Self is an interesting concept for a mother. It is something we lose the moment our first child takes his or her first breath. We lose our self to the miracle of co-creating with the God of the universe to produce something potentially world-changing. Self becomes something distant and foggy and for months and even years we maintain just enough self to keep our systems running in survival mode. But existing in “survival mode” is not a long-term plan and sometimes the timer runs out in a way that wakes us up to the real meaning of self and to its importance not only to ourselves but to the families that have come to rely on us for everything.
I married my husband in 2012 right before he flew away to Afghanistan for a year-long deployment. During that year, I learned what
stress was. The real kind. I also learned a lesson in anxiety, fear, sleeplessness, and overcompensation. I spent hours at a Cross Fit gym trying to dead-lift my fear away before returning home to prep food for my Whole-30 Paleo Diet. I buried myself in “health” doctrine for a year, gained lean muscle, gave up sugar, and did my first pull up since high school. My health was going in a pretty good direction. Then my husband got home in 2013. Readjusting to civilian life was not easy for my husband and being his wife through that process led me right back to old habits that, rather than disappearing for good, had found themselves a nice place to wait out the health craze. I ballooned up in weight and my health took a nose dive.
2013 was the year my son was born. A beautiful, baby boy. That was also the year I found out I had thyroid cancer. One major surgery, one HUGE dose of radioactive iodine, and two weeks in isolation later I was home, holding my little Wyatt and hoping everything would turn out OK. Then came the prescriptions. One to stabilize my body due to my sudden shortage of thyroid hormone, one to calm my anxiety, one to help me sleep and one to lessen the side effects of my newly diagnosed PMDD (premenstrual dysphoric disorder). My health was becoming a mess.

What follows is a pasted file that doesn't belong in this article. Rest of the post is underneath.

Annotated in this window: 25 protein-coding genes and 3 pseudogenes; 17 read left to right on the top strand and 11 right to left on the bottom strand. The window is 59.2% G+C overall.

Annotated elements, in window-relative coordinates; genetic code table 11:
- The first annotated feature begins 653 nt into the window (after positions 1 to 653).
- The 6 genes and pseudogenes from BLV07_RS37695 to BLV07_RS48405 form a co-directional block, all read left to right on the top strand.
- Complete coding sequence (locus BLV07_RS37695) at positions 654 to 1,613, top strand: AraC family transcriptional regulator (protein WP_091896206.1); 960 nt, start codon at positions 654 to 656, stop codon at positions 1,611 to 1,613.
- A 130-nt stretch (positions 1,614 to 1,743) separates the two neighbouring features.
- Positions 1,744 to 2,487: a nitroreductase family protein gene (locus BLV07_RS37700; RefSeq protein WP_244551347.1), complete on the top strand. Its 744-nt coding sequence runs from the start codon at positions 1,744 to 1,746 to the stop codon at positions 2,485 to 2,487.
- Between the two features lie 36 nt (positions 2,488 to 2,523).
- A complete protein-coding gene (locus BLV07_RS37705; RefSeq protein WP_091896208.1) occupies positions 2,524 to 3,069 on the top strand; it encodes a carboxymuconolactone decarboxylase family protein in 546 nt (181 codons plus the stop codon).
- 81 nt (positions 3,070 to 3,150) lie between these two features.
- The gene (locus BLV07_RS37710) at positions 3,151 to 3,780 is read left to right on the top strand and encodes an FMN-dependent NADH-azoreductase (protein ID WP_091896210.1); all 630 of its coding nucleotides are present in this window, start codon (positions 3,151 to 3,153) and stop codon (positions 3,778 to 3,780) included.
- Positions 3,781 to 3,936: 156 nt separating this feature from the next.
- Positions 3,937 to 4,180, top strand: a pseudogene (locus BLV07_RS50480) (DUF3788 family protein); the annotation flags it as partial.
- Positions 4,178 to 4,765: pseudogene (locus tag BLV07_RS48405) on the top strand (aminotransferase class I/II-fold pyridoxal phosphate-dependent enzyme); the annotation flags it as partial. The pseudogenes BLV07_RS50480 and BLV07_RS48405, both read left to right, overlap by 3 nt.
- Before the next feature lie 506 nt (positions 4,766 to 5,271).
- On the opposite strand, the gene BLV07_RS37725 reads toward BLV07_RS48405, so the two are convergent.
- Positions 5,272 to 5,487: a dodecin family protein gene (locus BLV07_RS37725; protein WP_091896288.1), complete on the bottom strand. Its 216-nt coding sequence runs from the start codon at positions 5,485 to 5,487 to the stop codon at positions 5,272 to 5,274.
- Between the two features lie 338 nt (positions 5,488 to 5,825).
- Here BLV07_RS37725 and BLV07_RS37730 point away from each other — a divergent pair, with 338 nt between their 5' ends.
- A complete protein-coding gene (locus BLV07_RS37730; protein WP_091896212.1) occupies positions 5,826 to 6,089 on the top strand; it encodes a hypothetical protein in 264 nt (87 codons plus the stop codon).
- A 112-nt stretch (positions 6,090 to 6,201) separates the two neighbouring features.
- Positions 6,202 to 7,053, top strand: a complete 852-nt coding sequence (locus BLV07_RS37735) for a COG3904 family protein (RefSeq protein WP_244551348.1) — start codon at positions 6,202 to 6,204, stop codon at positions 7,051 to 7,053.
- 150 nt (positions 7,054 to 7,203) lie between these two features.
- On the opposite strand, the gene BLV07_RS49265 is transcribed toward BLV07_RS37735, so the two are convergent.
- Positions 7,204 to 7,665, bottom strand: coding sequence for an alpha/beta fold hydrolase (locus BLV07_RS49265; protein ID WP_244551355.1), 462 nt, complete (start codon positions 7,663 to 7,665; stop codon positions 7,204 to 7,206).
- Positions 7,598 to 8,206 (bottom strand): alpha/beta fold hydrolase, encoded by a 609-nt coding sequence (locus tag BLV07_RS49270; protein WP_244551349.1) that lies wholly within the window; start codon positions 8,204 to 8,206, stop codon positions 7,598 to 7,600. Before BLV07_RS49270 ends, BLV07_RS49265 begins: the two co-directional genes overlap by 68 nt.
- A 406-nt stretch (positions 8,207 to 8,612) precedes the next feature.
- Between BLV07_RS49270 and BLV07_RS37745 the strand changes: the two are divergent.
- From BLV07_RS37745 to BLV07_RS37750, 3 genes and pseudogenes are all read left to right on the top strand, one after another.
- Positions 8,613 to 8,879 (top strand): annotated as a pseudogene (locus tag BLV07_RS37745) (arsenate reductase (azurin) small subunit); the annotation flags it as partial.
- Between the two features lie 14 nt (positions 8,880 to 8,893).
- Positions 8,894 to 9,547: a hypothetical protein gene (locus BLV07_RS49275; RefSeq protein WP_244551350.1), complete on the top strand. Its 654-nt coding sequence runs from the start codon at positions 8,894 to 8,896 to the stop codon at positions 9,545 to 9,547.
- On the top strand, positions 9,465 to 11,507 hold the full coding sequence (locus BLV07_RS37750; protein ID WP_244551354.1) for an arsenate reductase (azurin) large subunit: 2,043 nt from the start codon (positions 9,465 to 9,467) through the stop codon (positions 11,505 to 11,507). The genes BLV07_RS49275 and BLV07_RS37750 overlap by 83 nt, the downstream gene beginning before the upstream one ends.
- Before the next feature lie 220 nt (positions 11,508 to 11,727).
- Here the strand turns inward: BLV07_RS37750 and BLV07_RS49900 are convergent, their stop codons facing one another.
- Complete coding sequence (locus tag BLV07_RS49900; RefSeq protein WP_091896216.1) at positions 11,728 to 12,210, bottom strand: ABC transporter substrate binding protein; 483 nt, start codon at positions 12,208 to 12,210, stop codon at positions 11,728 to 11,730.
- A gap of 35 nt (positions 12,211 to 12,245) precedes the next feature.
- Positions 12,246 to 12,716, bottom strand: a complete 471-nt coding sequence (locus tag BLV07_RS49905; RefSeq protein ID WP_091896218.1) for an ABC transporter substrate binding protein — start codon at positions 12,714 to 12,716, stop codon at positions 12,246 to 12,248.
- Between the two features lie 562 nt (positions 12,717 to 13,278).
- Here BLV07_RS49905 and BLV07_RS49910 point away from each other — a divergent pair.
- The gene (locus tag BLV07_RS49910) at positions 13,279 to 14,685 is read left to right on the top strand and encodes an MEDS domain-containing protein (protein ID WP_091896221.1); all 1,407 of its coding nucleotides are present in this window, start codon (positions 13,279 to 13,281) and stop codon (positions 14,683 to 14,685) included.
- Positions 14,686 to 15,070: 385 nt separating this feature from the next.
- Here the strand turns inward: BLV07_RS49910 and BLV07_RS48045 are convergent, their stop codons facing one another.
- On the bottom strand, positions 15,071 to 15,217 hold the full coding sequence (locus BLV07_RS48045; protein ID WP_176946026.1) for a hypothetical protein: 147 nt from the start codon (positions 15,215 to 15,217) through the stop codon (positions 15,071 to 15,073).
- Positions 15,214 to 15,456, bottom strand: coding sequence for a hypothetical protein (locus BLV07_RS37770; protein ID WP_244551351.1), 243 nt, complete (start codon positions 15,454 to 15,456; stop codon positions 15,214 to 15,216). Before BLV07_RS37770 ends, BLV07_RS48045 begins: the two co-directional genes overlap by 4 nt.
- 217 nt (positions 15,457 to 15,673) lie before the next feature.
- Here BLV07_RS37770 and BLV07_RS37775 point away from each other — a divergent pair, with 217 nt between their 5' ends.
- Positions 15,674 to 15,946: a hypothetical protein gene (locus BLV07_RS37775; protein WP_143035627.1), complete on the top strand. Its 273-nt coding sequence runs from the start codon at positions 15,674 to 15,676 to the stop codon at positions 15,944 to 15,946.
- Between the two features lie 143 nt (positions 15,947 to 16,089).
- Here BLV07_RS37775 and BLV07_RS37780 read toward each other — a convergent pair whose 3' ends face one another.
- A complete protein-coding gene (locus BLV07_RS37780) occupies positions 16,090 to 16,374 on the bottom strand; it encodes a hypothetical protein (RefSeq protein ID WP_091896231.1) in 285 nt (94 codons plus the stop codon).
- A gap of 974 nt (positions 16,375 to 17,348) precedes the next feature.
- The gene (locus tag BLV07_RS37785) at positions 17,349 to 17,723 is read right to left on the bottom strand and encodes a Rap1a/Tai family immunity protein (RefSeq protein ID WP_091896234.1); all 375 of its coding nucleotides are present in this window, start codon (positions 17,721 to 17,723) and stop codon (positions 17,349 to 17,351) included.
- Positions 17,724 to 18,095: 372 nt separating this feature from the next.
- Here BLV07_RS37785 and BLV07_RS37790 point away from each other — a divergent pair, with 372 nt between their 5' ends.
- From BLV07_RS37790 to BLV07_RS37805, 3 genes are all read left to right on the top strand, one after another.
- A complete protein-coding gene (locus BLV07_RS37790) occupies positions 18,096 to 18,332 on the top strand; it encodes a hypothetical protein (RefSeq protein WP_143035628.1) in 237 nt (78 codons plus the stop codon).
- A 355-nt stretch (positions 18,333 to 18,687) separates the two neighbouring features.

I jumped from doctor to doctor and fell into a numbing progression of miss-diagnoses, prescription drugs, scans, tests, blood tests, more tests and zero results. After a while it became difficult to know whether I was being treated for problems I had in my body because I was unhealthy or problems I had in my body because I was pumping it full of prescription cocktails — each boasting its own laundry list of side effects. But what else could I do? Bottoms up.
This year when the clock struck midnight on New Years Eve, I wished for good health. I have been praying for good health since the moment I realized I no longer had it. It had slipped silently out the door somewhere between my last college graduation cocktail and my first dose of prenatal vitamins. Before I could reach an age in which I truly appreciated my health, I had already begun the fight to reclaim it.
2016 has not shown me much improvement. About a month ago I noticed a small clump of hair missing near the crown of my head. I thought nothing of it at first then I googled it just to be safe. After another round of doctors and tests, I now know that I have a “random” autoimmune disease that attacks otherwise healthy hair follicles. It could get better or worse. It could spread or not spread. My immune system is so frazzled that it has begun attacking itself. Time for a change.
I made an appointment at a local holistic health center called Restoration Health. Just the name gives me hope. Over the last week I have filled out a full medical history, written a paragraph about my health over the last several years and taken a “quiz” to see what my level of adrenal fatigue is. The results were dismaying to say the least. The picture is starting to come into focus. Even though my lifestyle seems healthy from the outside, there are puzzle pieces missing. There are details that are making me unhealthy. My body is sending messages loud and clear: SOMETHING IS WRONG. Maybe it’s my stress level or the way I deal with stress. Maybe it’s my diet. Maybe it’s some other environmental factor that I have yet to identify. Whatever it may be, I can’t wait to find out and start working toward a healthier self.
Self is an interesting concept for a mother. When we lose our health we begin to realize just how widespread the fallout could be for those who rely on us. If I lose my health what can I give to my children? If I lose my health, what does it mean for my spouse? If I lose my health, what kind of future do I have? Health is something only I can bolster. I have to choose it every day and in order to do that, I have to figure out what is sabotaging me. I will be recording my findings here for you. Health is as much a part of my priority now as my sons and my husband. It is as big as my spirituality and as far reaching as my legacy. All of these things that make me who I am hinge on my ability to share myself with others. There’s that word again. Self. This is the year for reclaiming my self and I am starting with my health.